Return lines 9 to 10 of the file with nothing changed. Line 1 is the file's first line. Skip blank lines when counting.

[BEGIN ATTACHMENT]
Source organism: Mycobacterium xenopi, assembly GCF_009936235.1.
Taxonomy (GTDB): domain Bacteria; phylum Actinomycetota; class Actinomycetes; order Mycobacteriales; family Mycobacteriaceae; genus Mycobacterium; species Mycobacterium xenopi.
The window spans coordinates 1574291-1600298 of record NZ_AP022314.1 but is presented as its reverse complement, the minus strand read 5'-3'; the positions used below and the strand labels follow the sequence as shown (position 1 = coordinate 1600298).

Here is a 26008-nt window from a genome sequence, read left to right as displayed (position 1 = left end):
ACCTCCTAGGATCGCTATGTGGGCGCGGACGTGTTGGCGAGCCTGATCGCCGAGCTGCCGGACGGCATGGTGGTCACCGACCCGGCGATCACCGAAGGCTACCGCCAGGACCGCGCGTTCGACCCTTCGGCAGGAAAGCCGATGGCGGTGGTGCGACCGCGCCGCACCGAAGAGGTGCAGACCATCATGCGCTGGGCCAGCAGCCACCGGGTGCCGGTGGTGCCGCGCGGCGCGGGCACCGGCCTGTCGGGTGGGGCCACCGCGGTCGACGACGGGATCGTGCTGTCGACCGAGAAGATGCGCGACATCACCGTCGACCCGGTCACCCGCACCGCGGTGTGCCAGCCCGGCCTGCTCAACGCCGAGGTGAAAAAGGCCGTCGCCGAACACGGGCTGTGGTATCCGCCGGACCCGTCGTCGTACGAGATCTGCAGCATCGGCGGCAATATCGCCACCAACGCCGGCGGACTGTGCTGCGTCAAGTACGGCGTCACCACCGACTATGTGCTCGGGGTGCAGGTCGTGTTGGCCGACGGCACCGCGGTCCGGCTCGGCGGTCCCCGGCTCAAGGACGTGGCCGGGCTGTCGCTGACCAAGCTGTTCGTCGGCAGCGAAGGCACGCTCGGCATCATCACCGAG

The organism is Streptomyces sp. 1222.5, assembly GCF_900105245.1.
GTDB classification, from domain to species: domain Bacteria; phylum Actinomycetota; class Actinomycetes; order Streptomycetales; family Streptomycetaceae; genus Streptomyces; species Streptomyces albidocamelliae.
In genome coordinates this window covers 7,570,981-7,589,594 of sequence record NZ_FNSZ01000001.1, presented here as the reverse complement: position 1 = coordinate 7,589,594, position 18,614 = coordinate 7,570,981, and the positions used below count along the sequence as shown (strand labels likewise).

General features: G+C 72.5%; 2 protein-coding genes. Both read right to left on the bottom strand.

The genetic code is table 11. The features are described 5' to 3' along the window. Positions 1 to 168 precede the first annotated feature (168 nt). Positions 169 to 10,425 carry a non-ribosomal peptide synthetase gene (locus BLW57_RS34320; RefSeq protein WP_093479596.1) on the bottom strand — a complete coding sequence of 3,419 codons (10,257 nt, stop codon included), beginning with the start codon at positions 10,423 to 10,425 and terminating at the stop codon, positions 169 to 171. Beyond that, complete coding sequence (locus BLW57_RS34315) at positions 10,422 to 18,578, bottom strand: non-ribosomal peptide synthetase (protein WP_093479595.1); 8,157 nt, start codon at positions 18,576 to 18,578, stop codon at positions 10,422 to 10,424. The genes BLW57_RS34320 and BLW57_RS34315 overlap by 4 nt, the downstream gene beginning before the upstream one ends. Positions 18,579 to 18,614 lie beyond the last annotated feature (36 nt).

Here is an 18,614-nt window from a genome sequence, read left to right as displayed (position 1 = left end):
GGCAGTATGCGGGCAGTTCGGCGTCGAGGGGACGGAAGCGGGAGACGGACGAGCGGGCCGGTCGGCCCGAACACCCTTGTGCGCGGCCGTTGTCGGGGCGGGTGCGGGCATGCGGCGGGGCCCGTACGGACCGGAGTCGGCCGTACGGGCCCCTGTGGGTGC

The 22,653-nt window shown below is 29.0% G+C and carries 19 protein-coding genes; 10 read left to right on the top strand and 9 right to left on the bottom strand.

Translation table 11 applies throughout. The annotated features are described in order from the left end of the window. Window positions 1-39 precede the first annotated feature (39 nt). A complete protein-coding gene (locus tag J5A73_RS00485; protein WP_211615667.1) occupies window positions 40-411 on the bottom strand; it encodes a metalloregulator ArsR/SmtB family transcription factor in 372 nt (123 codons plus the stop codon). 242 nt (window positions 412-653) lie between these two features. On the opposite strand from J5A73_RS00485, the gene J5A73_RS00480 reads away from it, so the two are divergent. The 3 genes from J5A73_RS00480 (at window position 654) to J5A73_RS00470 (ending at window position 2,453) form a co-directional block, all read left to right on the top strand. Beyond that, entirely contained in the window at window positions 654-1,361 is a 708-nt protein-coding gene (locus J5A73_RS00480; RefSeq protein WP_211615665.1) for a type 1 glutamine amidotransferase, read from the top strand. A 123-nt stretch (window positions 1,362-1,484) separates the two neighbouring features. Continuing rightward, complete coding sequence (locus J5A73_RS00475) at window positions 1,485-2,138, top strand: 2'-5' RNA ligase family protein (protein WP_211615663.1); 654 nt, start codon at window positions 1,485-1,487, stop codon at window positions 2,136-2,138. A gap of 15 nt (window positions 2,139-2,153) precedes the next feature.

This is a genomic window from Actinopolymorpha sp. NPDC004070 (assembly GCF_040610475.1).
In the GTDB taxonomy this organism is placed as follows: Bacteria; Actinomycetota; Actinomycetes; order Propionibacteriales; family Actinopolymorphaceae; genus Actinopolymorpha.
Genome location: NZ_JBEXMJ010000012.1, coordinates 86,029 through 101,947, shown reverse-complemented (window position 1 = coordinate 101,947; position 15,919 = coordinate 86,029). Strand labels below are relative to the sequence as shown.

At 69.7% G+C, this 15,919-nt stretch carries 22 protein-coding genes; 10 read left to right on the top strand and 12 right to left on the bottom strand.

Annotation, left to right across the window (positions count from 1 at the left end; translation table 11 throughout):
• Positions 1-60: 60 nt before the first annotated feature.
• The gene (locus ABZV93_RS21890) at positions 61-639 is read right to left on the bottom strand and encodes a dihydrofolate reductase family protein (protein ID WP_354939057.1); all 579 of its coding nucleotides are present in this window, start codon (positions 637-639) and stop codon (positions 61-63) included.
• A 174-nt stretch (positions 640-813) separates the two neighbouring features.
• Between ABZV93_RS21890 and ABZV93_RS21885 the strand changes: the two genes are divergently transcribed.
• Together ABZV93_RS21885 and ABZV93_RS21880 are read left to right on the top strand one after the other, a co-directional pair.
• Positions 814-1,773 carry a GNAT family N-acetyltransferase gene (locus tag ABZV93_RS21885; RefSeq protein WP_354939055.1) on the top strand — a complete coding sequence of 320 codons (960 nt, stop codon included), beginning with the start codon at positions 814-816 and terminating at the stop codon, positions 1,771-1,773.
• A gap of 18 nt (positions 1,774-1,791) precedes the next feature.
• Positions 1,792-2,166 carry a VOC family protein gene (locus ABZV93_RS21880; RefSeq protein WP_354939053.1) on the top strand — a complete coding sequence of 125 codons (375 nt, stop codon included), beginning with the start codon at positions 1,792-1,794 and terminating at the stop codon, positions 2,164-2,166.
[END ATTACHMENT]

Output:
General features: G+C 72.5%; 2 protein-coding genes. Both read right to left on the bottom strand.

The genetic code is table 11. The features are described 5' to 3' along the window. Positions 1 to 168 precede the first annotated feature (168 nt). Positions 169 to 10,425 carry a non-ribosomal peptide synthetase gene (locus BLW57_RS34320; RefSeq protein WP_093479596.1) on the bottom strand — a complete coding sequence of 3,419 codons (10,257 nt, stop codon included), beginning with the start codon at positions 10,423 to 10,425 and terminating at the stop codon, positions 169 to 171. Beyond that, complete coding sequence (locus BLW57_RS34315) at positions 10,422 to 18,578, bottom strand: non-ribosomal peptide synthetase (protein WP_093479595.1); 8,157 nt, start codon at positions 18,576 to 18,578, stop codon at positions 10,422 to 10,424. The genes BLW57_RS34320 and BLW57_RS34315 overlap by 4 nt, the downstream gene beginning before the upstream one ends. Positions 18,579 to 18,614 lie beyond the last annotated feature (36 nt).